Ranch staff reported that they used no practices that would result in movement of blood-contaminated materials between horses (e.g., no reuse of needles), which suggests that iatrogenic transmission was not responsible for this outbreak. Consequently, the high prevalence of T. equi infection implies a focus of vector-borne transmission.

A. cajennense ticks were the most abundant species on horses during the period (October–November) of this investigation (Table 2). Our results demonstrate that A. cajennense ticks naturally acquired infection while feeding on infected horses and transmitted T. equi intrastadially when they reattach and feed on uninfected hosts. A. cajennense ticks have not been shown experimentally to be a competent vector for T. equi (1). This species is a 3-host tick, and all life stages are known to feed aggressively on a wide variety of hosts, including horses. The natural distribution of A. cajennense ticks includes southeast Texas; they are not known to be present in other parts of the United States where cases of equine piroplasmosis have occurred (11). Although this study demonstrates that A. cajennense ticks are an experimental intrastadial vector, additional studies are needed to fully characterize the vector capacity of this species, particularly with regard to interstadial transmission.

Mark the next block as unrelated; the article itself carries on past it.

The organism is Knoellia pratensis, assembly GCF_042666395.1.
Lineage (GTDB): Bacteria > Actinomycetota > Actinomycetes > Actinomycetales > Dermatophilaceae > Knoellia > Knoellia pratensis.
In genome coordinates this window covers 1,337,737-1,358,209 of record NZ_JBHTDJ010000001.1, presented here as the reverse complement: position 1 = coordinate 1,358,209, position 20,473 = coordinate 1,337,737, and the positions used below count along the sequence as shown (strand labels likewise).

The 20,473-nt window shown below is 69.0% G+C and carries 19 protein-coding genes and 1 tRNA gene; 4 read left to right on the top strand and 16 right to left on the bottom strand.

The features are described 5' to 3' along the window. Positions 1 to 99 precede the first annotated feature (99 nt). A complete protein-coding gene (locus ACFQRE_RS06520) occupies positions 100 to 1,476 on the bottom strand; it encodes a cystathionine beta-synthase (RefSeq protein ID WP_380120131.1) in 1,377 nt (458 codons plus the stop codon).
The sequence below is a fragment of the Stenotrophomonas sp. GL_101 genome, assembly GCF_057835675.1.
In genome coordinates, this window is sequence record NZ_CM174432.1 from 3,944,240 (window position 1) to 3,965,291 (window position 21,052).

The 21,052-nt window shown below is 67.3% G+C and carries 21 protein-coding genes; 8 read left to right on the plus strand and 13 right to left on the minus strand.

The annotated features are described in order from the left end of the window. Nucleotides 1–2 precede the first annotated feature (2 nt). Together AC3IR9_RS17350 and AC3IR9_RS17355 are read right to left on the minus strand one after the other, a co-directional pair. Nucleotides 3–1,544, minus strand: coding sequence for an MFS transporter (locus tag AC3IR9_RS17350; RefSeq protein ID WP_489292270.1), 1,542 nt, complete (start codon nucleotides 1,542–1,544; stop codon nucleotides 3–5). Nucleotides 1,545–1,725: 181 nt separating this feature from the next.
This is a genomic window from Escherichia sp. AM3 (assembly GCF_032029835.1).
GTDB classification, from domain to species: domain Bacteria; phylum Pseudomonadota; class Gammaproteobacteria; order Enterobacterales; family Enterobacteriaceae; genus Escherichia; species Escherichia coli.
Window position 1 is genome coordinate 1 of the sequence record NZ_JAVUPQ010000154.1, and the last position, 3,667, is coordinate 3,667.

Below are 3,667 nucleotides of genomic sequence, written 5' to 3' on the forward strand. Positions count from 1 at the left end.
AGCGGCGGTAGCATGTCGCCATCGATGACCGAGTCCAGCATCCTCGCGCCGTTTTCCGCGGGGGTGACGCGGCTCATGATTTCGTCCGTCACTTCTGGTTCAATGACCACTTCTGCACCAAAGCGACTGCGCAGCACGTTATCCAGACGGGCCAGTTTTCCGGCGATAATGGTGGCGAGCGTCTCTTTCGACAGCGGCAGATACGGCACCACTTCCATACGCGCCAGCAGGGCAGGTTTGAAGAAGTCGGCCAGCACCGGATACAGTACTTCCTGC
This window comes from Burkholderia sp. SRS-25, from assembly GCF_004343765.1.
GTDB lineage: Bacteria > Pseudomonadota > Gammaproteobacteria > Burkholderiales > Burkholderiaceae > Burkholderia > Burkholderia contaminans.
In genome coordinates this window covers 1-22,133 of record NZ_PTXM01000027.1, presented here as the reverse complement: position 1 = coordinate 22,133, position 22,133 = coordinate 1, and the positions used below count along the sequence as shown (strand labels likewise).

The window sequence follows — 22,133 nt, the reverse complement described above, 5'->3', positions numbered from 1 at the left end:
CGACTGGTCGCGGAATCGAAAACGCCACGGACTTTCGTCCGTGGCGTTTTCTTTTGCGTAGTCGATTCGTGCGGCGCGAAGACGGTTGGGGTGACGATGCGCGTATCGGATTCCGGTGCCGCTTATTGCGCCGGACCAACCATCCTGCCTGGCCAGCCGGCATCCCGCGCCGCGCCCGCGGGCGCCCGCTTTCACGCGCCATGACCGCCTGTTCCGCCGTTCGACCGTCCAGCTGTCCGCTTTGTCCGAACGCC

Immature stages of D. variabilis ticks occur almost exclusively on rodents; only adults were found on horses at the ranch. Although these ticks were able to transmit T. equi intrastadially to an uninfected horse, the small proportion of infested horses on the ranch (16.2%; Table 2) and low transmission efficiency of this species (G.A. Scoles, unpub. data) make it unlikely that D. variabilis ticks were responsible for the high infection prevalence.

A. maculatum, the Gulf Coast tick, was the second most abundant species on horses at the index ranch during the study (19.7%; Table 2). However, this species survived poorly during handling and transport, probably because it is less tolerant of desiccation than are A. cajennense ticks (12), and we did not have enough viable ticks to attempt transmission feeding. Whether this species can act as a vector for T. equi is unknown. D. (Anocentor) nitens ticks were collected from 7 (3%) horses sampled. This species is a proven vector of Babesia caballi but has not been shown to be a vector of T. equi. R. microplus ticks are limited to a quarantine zone along the Texas–Mexico border. The index ranch is north of this zone, and no R. microplus ticks were found on horses at this ranch.